How To Decide Between A Bank Or A Credit Union

If you are looking to open a new checking or savings account or maybe even secure a small loan you are probably shopping around at all of the banks in your area.  You may not have ever heard of Credit Union’s before or have even give it much thought.  Well today I am going to walk you through the key differences between the two and why I ended up choosing a credit union for my daily banking.

On a very basic level banks and credit unions essentially offer the same services.  You can deposit money into a savings or checking account, open a business account, secure loans, and use ATM’s.  The difference lies in how they operate and how they are run.

Banks Explained

As you probably know banks are for profit institutions. They exist to make money not for their clients but for their themselves and their shareholders.  As a result you may experience things such as higher fees and lower interest rates on savings accounts.  Most commonly people say that going with a larger bank can feel like a very impersonal and sometimes robotic experience.

On the flip side, it’s really nice to have access to ATMs across the country and more branches in more places. And very important to most millennials, most banks are investing heavily in technology to make their online banking and other services more convenient.

Credit Unions Explained

A Credit Union is actually a non-profit institution.  It is technically member owned although there usually are some executives to run the day to day operation.  As a result, lower fees and higher interest rates on savings accounts are used to get customers in the door.  Credit unions usually cater to a smaller more exclusive customer base but there are quite a few that have massive membership numbers.  For example, lots of large corporations have credit unions for their employees and the credit union I use requires your address to be within a certain distance of the nearest branch.  Although, I am sure you will find a credit union to fit your needs.

Aside from the lower fees and higher interest rates on savings accounts credit unions are known for the high quality customer service they provide. Most people who use them say the bankers they interact with really go out of their way to understand your financial needs and help you plan to achieve your goals. This all ties back to the customer owned non-profit status that they hold.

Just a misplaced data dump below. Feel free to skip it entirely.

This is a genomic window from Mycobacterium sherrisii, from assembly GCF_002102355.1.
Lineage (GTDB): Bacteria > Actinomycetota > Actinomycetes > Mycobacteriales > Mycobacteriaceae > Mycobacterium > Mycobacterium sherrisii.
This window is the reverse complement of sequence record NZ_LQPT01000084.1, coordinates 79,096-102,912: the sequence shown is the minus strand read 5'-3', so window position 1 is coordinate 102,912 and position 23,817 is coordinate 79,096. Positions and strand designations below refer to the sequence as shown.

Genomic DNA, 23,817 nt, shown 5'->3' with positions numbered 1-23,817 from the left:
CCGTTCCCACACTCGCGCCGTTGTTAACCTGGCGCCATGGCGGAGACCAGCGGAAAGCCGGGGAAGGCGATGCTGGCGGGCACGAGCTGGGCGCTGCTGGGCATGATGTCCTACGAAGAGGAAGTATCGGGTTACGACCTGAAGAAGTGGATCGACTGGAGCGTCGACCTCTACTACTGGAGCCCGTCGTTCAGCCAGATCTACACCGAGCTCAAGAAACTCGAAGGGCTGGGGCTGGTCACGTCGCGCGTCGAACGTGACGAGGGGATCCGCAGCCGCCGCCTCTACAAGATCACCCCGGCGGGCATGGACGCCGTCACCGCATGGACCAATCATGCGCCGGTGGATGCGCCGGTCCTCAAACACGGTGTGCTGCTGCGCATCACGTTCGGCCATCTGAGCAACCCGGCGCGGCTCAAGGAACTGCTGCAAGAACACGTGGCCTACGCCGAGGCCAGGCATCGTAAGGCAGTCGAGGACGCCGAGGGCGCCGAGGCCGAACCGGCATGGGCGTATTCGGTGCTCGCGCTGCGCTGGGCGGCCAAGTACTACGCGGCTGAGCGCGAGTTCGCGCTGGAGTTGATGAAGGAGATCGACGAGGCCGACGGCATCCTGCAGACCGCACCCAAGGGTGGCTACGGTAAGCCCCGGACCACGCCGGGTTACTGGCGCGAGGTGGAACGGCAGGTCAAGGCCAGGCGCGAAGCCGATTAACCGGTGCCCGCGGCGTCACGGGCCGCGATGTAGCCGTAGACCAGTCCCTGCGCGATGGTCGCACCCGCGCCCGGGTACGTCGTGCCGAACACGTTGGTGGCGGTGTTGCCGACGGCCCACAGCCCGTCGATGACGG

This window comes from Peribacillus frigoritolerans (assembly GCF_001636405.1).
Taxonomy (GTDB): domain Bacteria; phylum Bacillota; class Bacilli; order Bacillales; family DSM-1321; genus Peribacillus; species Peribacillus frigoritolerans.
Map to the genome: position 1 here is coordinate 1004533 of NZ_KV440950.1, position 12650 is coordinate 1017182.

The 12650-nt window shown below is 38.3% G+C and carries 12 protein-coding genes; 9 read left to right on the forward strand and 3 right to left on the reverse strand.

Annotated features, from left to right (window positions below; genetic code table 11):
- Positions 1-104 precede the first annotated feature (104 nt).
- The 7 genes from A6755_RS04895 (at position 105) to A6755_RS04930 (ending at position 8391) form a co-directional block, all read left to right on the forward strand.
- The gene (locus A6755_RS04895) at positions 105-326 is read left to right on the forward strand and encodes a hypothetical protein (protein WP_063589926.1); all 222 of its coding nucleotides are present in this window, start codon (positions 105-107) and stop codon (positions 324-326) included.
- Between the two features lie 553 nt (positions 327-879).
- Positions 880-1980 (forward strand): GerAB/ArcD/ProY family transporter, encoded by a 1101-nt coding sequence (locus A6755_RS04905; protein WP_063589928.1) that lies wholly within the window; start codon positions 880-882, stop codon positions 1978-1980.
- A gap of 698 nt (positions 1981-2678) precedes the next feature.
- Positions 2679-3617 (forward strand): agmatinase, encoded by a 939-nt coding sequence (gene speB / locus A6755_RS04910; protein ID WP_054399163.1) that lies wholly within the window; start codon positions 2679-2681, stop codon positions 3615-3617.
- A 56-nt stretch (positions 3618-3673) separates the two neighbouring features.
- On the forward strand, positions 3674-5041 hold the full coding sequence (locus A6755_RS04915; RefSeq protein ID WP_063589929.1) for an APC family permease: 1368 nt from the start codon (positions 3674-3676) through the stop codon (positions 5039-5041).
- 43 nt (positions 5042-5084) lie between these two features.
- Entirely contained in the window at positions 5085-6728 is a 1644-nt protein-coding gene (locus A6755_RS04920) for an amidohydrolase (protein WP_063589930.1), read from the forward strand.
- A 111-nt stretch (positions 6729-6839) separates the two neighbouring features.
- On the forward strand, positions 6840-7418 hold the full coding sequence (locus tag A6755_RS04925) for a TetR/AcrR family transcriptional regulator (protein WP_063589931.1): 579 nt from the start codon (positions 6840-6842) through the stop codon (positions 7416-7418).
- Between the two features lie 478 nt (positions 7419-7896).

The big downside is the lack of branches and ATMs. Since most Credit Unions serve specific areas or companies they are regionally located and don’t have a national network of branches. However, even though your individual ATM network is usually limited, your credit union may give you access to the CO-OP network which boasts over 30,000 ATMs.


It really comes down to what you are looking for in a financial institution.  If you are looking for a convenient place to deposit and withdraw money I would say the bank is the superior option, as they are more nationally present and have quick automated processes in place.  If you want to save a little more and the customer service experience is important to you go with the credit union.  These institutions come in all shapes in sizes so my best advice is to shop around.  You might be surprised with what you find.  For example, a small bank might be personable like a credit union with a larger presence and a large credit union might be able to give you lower fees and high interest savings with many of the benefits of banks.

My Experience

I ended up going with my local credit union and here’s why.  Their checking account yields 2% interest on balances up to $10,000 and all I have to do is have at least 1 direct deposit a month and swipe my debit card 12 times a month.  I get direct deposit through work and the 2% interest will pay for my months worth of coffee and then some.  Additionally, they offered me a credit card specifically for those who are new to credit and looking to build up their credit score.  Additionally, my credit union does participate in a CO-OP network and will even give me a refund of up to $20 worth of out of network ATM fees.  It was a perfect setup for my specific situation.

The bottom line is keep an open mind, shop around, and ask questions.  Everyone’s situation is different and could be better suited to a variety of different options. If you need help deciding feel free to reach out to us and we can walk you. Through more detailed differences.

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